An Introduction to Ductwork

Ductwork is the network of differently shaped tubes that you’ll see running around enclosed spaces, taking contaminated air out of the space and frequently bringing fresh air in. Ducts are often also used to heat or cool the environment.

Badly designed and installed ductwork will vibrate, be noisy and will not work efficiently. The Chartered Institution of Building Services Engineers (CIBSE) even issues safety guidance because such duct work may represent a microbiological hazard, so it’s important to understand the component parts of a ductwork system and what they do.

Controlling Vibration and Air Volumes

Ducting has a number of system parts. For example, vibration isolators act to prevent vibration and noise being passed along through the system. If this isn’t done, vibration can even be passed to the building structure.

Terminal units control the amount of air coming into a space, and its temperature. There will usually be several terminal units in various rooms or zones. They manage the air from the central unit, so they usually consist of a connection to the duct which is supplying clean air, and frequently a second connection to the duct which is removing contaminated air. The terminal unit usually has a control which allows the operator to select the volume of air and its temperature.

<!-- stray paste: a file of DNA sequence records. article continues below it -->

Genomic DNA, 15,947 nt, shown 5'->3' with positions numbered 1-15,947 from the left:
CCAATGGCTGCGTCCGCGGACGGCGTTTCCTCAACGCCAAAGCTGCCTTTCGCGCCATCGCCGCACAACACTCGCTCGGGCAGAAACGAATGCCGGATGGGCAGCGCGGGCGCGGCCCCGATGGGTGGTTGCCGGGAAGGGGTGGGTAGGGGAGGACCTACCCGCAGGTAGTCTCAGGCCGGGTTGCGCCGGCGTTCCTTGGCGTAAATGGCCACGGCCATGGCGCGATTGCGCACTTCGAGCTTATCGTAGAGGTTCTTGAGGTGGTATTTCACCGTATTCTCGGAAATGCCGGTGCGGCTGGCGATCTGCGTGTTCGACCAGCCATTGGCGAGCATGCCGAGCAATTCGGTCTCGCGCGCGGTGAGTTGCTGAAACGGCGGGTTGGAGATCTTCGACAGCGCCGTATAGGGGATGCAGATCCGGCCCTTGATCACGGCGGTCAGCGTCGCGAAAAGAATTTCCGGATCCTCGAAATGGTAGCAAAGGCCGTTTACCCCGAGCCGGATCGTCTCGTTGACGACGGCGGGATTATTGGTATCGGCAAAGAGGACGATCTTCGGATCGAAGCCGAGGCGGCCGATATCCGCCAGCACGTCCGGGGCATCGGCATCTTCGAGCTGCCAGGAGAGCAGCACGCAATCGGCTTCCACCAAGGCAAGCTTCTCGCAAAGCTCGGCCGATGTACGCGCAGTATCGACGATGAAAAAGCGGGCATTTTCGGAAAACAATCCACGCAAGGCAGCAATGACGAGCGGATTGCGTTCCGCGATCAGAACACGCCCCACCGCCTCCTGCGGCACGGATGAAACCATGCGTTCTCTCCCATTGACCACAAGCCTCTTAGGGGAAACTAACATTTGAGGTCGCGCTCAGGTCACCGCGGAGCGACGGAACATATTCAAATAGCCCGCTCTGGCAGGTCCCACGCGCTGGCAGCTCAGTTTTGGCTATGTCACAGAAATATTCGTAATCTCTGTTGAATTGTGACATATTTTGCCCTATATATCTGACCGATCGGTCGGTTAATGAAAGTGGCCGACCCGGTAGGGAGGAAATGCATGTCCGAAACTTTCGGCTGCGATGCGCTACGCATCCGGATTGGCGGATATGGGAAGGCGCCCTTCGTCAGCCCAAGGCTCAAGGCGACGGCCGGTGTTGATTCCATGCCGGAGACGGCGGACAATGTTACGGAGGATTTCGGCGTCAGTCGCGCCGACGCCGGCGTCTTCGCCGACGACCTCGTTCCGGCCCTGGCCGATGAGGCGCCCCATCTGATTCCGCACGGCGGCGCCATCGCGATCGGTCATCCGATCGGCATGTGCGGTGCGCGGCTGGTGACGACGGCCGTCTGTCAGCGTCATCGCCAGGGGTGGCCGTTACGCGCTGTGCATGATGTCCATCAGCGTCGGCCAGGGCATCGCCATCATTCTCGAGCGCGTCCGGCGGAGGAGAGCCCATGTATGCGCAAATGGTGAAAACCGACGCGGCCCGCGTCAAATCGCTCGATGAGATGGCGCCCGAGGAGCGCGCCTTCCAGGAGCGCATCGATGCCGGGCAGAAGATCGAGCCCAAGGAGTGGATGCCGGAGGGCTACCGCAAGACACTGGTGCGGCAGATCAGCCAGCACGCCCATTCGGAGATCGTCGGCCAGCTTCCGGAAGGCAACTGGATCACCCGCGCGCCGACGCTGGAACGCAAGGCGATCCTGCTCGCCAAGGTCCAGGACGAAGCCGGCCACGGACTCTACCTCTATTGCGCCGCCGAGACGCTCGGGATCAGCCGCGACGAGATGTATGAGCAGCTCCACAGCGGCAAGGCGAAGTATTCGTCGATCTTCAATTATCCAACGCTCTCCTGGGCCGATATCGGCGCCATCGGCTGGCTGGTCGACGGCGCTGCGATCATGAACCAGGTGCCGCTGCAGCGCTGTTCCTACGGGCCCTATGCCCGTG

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This control is achieved by a damper, often encountered as a ductwork blast gate damper. The damper sits inside the duct and according to its position, it either blocks the duct – to stop air coming through – or allows air to come through. In industrial ductwork, there are often fire dampers – to stop the possible spread of fire through the ductwork – another design consideration and another reason to use a quality ductwork provider

Branching Off the Main Duct

Often, systems have a main duct which branches into smaller ducts which go to individual zones or rooms. A fitting known as a take-off is connected to the main duct and used to allow some air into the smaller duct.

It’s then often necessary to fit even smaller ductwork, say in a hotel room. A boot at the bottom of the larger pipe acts as an adapter between the two different sizes of pipe. A stackhead then does the reverse job – connects the smaller pipe to the larger duct.